Saturday, May 28, 2016

Prompt # 257 – Chiasmus

 

I thought this week that it would be interesting to explore something we don't hear about often: chiasmus. Chiasmus is a verbal pattern in which the second half of an expression is balanced against the first with the parts reversed (it is similar to a literary device called antimetabole).

Adjective: chiastic.
Plural: chiasmus or chiasmi.

Chiasmus is a Greek term that means “diagonal arrangement.” It is used to describe two successive clauses or sentences where the key words or phrases are repeated in both clauses, but in reverse order. For this reason, chiasmus is sometimes known as a criss-cross figure of speech.

As a figure of speech, chiasmus is characterized by words, grammatical constructions, or concepts that are repeated in reverse order (in either the same or in modified form). In other words, the clauses display what may be called inverted parallelism.

A well-known example is:

    When the going gets tough, the tough get going!

Typically when the first clause contains two words or two groups of words, (A and B), then the second clause contains the same words or groups, but in reverse order:

    1.  … A… B…
    2.  … B… A…

Chiasmus is also used in music. The first movement of Mozart’s “40th Symphony” is a great example in which the musical phrase is inverted and then flipped back.



Another musical example appears in the lyrics of Crosby, Stills, and Nash’s “Love the One You’re With.”
 “And if you can’t be with the one you love, honey, love the one you’re with.”



The Bible also offers examples of chiasmus. For example, in Isaiah, one chiasmus appears within another larger chiasmus, thus creating a kind of double chiasmus.
“For my thoughts are not your thoughts, neither are your ways my ways,” declares the Lord. “As the heavens are higher than the earth, so are my ways higher than your ways and my thoughts than your thoughts.” (NIV) 

In poetry, chiasmus may serve a purpose similar to caesura (a pause in the poem); chiasmus can add to the rhythmical quality of a poem and is typically used to add emphasis.


Guidelines:

1. Start by reading the examples below.

2. If you’ve never tried to craft chiasmus before, a good place to start is taking a known chiasmus and using it as a template into which you can substitute one or both key repeated words.

3. Next, try writing some chiasmus examples of your own.

4. Choose one of your own examples and think about how it might fit into a poem. You might even use it as the title for your poem (and repeat the chiasmus in the title somewhere within the poem).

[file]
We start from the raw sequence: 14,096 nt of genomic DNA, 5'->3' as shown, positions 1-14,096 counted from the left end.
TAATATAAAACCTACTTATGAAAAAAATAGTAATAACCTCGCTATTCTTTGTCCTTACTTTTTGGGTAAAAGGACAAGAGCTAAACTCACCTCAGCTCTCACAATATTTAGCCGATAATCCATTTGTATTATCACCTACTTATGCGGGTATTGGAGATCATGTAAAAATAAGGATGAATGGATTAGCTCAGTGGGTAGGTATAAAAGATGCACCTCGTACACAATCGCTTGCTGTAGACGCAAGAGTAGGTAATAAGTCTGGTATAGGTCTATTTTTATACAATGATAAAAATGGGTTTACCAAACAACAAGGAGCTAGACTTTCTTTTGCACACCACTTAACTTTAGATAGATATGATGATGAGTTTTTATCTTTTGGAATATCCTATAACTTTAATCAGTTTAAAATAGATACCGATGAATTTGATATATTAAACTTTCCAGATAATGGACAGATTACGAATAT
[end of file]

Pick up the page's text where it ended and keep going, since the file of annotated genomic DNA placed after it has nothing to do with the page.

5. As you write, work around the one chiasmus you’ve chosen. Don’t try to include more than one in your poem. With that in mind, make the example you create a really good one.

6. A kind of chiasmus is sometimes achieved by a sudden change from the active voice to the passive or vice versa, for example:

“The register of his burial was signed by the clergyman, the clerk, the taker and the chief mourner, Scrooge signed it.” (Dickens)


Tips:

1. As you work on this chiasmus challenge remember:
Quitters never win and winners never quit!

Examples:

1. “It is not the oath that makes us believe the man, but the man the oath.” (Aeschylus)

2. “Bad men live that they may eat and drink, whereas good men eat and drink that they may live.” (Socrates)

3.  “I wasted time, and now time doth waste me.” (William Shakespeare, “Richard II”)

4. “Foul is fair and fair is foul.” (Shakespeare, “MacBeth”)

5. “The instinct of a man is to pursue everything that flies from him, and to fly from all that pursues him.”  (Voltaire)

6. “His jokes were sermons, and his sermons jokes.” (Lord Byron)

7. “All for one, and one for all.” (The motto of Alexandre Dumas’ Three Musketeers)

8. “I meant what I said and I said what I meant.” (Horton the Elephant’s, Dr. Seuss’ Horton Hatches the Egg)

9. “Ask not what your country can do for you—ask what you can do for your country.”(President John F. Kennedy)

10. “Let us never negotiate out of fear, but let us never fear to negotiate.” (President John F. Kennedy)


NOTE: My thanks to Michael T. Young for inspiring this prompt with his Facebook post on the same subject. You've met Michael here on the blog, and I hope you'll visit him online.




6 comments:

  1. This is wonderful! Not so easy, but a great challenge! Thanks!

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    1. Thanks, Jamie! So glad you like it!

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  2. Amita Jayaraman (Mumbai)June 7, 2016 at 10:12 AM

    I never heard this word before, but I'm very happy to encounter it here on your blog. Thank you for these instructional and inspiring posts.

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    1. Thank you, Amita! Your comments are always much appreciated.

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  3. This is great, Adele! Something I knew about but didn't know the name! Thanks!

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    1. Thanks, Sandy! So glad to hear that you enjoyed the post.

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